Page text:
Queen Elizabeth: Garden Has Hallucinogenic ‘Super Mario Bros’ Mushrooms

December 13, 2014 Updated: December 13, 2014

Hallucinogenic fly agaric, or Amanita muscaria, mushrooms were discovered in Queen Elizabeth II’s garden recently.

The red and white mushrooms–commonly associated with Super Mario Bros–are found all over the world. They can be consumed and can cause psychoactive effects and notably cause dissociative changes in perception. However, they can cause poisoning and have a different psychoactive constituent than psilocybin mushrooms, which are sold as a street drug.

The fungi were found at Buckingham Palace in London by celebrity gardener Alan Titchmarsh, according to NBC News. He found them while filming for broadcaster ITV that is to be aired on Christmas Day.

“There are several hundred fungi species in the palace garden, including a small number of naturally occurring fly agaric mushrooms,” a spokesperson for Buckingham Palace was quoted as saying. He said the fungi are beneficial for trees.

Queen Elizabeth II and the Prince Philip, Duke of Edinburgh say farewell to Indonesian President Susilo Bambang Yudhoyono and his wife Ani Bambang Yudhoyono at Buckingham Palace on November 2, 2012 in London, England. (Photo by Lewis Whyld - WPA Pool/Getty Images)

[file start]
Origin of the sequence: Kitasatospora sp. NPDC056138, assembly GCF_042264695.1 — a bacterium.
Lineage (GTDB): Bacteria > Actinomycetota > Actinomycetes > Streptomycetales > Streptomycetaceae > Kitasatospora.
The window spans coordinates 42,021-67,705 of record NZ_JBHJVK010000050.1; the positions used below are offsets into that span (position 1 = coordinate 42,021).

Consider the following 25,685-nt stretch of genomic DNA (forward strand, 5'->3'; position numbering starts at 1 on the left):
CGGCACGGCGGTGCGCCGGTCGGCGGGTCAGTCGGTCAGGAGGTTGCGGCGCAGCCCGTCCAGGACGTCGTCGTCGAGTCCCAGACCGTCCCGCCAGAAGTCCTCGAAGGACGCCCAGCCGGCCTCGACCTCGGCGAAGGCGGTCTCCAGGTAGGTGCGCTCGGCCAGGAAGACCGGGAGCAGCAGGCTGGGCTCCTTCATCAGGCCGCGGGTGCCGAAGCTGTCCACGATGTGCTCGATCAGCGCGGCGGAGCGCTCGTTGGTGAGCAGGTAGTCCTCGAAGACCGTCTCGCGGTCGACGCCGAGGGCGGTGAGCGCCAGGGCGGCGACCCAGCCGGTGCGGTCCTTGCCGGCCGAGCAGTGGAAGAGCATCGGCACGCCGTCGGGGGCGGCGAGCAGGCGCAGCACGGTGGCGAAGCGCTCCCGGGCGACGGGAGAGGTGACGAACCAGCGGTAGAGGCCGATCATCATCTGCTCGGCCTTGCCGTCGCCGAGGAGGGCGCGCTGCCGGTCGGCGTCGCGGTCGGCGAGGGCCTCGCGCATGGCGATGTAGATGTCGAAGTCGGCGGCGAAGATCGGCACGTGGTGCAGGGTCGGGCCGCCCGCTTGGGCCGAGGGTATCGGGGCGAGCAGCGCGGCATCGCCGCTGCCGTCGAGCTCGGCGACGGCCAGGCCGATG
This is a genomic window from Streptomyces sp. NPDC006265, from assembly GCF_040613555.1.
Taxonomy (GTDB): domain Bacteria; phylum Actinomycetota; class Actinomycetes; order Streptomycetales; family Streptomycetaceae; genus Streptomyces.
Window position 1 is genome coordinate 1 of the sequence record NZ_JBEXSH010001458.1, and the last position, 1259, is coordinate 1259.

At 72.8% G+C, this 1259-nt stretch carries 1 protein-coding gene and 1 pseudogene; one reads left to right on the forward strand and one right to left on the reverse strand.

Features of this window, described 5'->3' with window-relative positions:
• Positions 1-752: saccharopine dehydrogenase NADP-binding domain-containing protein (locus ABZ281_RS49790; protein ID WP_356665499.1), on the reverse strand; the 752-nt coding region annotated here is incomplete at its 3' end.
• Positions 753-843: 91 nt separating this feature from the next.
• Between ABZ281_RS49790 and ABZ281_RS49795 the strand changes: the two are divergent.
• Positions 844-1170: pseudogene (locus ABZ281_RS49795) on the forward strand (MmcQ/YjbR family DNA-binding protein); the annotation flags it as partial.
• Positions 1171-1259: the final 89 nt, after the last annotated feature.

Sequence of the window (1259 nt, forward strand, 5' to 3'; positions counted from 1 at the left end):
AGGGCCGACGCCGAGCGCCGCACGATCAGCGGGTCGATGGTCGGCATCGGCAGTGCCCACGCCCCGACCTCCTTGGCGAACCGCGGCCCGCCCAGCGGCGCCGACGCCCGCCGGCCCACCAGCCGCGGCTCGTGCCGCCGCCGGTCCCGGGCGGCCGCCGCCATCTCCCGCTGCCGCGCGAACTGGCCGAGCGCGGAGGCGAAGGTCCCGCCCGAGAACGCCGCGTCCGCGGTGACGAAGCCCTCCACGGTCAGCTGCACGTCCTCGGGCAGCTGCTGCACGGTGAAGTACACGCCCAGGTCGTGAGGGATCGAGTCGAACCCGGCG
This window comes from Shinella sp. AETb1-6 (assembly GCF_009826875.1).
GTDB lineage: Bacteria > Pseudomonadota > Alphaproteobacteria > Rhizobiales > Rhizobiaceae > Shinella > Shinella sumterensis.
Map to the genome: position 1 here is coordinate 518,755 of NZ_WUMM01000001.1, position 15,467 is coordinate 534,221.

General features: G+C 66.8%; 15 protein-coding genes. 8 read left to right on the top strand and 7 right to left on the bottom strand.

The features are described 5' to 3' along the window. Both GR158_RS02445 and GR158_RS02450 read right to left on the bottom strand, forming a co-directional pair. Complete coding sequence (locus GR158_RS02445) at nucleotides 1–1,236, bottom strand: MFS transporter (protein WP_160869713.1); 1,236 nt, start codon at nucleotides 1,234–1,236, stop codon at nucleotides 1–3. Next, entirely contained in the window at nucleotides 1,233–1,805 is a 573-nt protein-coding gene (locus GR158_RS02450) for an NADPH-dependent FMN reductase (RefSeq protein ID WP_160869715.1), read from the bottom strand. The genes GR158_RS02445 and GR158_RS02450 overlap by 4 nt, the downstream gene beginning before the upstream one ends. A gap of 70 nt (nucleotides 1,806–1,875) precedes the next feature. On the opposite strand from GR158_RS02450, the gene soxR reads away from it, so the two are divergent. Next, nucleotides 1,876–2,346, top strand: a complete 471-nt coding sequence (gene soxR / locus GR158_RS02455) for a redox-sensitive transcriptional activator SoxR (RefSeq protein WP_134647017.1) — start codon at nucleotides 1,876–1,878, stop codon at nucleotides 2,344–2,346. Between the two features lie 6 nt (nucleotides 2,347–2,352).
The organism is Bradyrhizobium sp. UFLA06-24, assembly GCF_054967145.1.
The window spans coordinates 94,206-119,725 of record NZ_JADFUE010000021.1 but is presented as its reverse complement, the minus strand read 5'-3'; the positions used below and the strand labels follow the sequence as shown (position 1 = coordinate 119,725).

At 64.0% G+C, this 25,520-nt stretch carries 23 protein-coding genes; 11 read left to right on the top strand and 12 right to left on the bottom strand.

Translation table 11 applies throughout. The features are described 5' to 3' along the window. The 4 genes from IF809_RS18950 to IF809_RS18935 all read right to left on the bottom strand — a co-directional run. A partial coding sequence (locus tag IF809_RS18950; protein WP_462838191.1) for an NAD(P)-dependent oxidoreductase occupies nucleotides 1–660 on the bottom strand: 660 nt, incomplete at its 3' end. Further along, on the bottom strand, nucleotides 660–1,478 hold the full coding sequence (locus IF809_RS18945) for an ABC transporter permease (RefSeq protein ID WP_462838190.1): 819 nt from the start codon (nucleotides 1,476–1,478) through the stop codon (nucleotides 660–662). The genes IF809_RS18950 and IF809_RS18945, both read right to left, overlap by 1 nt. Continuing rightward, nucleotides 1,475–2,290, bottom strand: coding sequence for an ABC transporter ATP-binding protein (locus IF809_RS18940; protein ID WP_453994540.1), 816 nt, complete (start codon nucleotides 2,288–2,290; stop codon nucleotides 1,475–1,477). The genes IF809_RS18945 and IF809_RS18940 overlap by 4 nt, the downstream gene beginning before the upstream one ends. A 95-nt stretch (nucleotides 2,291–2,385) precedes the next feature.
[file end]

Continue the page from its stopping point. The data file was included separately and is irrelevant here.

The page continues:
Queen Elizabeth II and the Prince Philip, Duke of Edinburgh say farewell to Indonesian President Susilo Bambang Yudhoyono and his wife Ani Bambang Yudhoyono at Buckingham Palace on November 2, 2012 in London, England. (Photo by Lewis Whyld – WPA Pool/Getty Images)

Titchmarsh said it was a “surprise” and added that “I won’t be eating any.”

Officials say mushrooms from the garden are not used in the palace kitchens. Another official told NBC that no one at the palace would be eating them.

The mushroom’s hallucinogenic properties have long been known and it has commonly been used in rituals, namely in Siberia. A. muscaria can cause illness but are rarely fatal–unlike other species of the Amanita family like the Amanita virosa (destroying angel) or Amanita phalloides (death cap).

The Associated Press contributed to this report.